If you often write HTML in an editor and then paste into WordPress, you’ll notice that sometimes annoying formatting tags (like <span> tags) are added. Using simple shell scripts, you can automatically clean up that garbage HTML formatting with a few simple commands.
Why use shell scripting? If you’re new to programming, it’s much, much better to start small. Not only are you less likely to give up, but you’ll have opportunities to stop and learn along the way. That said, your first programs can be really useful even if they’re also really simple.
Shell scripting is a great place to start coding for this precise reason: it’s easy to put together something in a couple lines of code that will save you some lots of time. Let’s take a look at a couple of recipes, or “patterns,” you can repurpose into scripts of your own.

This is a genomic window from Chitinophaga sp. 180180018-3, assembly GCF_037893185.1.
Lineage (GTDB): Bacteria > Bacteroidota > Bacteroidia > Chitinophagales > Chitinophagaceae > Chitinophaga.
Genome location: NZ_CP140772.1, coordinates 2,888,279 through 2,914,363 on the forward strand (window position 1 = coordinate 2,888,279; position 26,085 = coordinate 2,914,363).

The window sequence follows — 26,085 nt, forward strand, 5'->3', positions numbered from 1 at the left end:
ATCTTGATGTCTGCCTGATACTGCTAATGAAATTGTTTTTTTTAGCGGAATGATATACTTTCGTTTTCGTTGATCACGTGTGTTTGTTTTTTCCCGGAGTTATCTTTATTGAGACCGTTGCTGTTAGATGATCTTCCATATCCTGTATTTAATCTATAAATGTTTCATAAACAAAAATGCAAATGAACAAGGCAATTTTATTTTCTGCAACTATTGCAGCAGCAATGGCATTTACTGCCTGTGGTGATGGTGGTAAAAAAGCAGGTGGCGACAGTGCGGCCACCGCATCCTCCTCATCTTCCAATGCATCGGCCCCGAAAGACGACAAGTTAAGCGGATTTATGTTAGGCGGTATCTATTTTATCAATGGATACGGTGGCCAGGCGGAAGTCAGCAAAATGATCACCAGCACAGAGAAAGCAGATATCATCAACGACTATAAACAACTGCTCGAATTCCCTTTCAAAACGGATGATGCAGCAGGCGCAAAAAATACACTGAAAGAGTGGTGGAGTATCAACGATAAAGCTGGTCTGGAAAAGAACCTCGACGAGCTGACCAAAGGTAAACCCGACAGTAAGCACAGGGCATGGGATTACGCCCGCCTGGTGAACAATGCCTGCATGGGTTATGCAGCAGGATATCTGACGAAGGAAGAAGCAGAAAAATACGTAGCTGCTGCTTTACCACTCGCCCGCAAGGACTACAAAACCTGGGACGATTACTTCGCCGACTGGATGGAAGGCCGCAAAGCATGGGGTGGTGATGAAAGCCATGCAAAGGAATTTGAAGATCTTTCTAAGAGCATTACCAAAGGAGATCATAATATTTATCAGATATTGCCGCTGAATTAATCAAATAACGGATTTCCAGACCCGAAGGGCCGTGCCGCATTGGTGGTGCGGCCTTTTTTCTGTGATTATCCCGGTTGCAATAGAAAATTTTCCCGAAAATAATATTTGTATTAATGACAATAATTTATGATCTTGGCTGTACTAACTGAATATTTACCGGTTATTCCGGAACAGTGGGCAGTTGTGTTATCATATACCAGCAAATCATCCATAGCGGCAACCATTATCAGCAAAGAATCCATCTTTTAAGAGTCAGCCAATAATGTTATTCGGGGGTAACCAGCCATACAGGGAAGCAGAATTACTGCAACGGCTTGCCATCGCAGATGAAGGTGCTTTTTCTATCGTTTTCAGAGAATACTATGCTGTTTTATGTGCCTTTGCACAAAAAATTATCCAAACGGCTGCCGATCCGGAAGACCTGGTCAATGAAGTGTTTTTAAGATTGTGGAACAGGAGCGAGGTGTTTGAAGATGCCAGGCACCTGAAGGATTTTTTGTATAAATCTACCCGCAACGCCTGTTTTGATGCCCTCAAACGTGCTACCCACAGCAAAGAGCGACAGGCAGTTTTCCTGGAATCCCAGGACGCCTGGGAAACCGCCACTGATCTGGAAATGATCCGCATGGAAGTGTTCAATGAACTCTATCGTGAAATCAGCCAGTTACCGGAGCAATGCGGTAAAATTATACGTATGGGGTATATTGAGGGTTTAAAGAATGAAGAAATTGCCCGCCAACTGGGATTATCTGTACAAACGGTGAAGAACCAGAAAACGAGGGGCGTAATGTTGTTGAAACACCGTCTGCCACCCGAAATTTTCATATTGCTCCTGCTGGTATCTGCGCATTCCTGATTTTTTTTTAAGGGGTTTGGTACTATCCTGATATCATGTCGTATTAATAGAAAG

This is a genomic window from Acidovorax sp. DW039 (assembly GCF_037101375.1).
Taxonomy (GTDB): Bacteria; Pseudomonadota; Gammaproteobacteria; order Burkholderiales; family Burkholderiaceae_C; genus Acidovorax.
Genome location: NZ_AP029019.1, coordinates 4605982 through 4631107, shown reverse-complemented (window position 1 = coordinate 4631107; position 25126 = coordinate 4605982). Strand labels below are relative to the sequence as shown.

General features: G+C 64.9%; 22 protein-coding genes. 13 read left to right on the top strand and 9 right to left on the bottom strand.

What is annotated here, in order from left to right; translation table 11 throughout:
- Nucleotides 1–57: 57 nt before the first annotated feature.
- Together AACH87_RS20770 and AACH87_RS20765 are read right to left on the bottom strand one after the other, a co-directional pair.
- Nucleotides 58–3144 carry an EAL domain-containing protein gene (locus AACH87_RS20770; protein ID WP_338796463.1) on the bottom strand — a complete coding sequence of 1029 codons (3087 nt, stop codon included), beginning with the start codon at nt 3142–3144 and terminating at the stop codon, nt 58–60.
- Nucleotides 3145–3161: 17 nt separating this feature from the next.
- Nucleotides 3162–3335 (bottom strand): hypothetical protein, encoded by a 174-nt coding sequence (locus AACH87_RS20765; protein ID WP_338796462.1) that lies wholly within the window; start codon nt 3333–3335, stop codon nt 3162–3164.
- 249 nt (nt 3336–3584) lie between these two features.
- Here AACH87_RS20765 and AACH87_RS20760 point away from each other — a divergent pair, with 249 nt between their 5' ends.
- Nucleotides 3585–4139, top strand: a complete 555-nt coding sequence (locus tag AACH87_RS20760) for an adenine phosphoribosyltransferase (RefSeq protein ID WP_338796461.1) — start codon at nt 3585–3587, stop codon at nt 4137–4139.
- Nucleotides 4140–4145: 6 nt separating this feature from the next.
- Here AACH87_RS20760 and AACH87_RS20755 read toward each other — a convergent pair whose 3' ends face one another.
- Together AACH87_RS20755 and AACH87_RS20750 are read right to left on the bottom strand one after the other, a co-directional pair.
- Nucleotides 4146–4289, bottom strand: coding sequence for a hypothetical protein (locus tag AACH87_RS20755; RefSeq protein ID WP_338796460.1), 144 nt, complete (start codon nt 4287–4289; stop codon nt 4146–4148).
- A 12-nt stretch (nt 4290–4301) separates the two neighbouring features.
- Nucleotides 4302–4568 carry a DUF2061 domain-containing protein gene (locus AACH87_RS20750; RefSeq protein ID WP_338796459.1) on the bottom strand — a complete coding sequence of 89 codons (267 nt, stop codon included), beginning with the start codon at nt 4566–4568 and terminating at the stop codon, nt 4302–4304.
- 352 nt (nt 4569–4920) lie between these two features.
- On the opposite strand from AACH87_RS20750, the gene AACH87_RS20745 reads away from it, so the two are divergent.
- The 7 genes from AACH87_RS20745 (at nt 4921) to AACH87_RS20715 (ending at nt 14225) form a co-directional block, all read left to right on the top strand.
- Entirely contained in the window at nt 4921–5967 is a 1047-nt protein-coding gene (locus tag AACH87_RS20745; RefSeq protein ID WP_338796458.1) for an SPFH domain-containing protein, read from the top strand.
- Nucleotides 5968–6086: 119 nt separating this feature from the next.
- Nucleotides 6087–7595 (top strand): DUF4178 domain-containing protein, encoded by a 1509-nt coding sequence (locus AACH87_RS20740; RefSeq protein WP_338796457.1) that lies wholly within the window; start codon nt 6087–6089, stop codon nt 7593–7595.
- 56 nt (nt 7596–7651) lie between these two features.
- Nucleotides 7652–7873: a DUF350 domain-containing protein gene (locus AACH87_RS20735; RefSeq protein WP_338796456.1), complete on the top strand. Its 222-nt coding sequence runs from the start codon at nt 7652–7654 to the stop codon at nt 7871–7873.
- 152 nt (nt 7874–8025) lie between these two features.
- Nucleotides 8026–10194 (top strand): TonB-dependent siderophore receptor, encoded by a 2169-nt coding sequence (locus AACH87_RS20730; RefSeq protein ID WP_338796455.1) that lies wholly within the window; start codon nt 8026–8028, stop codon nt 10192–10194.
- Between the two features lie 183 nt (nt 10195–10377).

Why Shell Scripting?
Firstly, let’s start off by defining “shell scripting” as writing scripts to be run in the Bash shell. Technically speaking, other scripting languages such as Powershell could also be termed “shell scripting.” But why focus on shell scripting in general, and Bash scripting in particular, in the first place?
- With the introduction of the Windows Subsystem for Linux, the Bash shell is now compatible with all major PC platforms. (It’s also included on macOS and just about all Linux distributions by out of the box.) It’s even available on Android phones with a Termux, a free and open source download from Google Play.
- Shell scripting lets you focus on programming fundamentals, because the heaviest lifting is done for you by the commands you’ll include. Suppose you want to compress some files in a traditional desktop application written in C. You’ll either need to write a little code to use a compatible software library that will do the job, or write a lot of code from scratch to actually do the compression. In a shell script, all you need to do is run the tar command on the desired files.
- You can develop in small steps, in an interactive way. To continue the above example, let’s say you’ve decided you’ll use tar to do your compression, but you’re not yet sure which of its options you want. Just play around with it at the prompt until you get the result you want, then copy/paste the command you used into your script.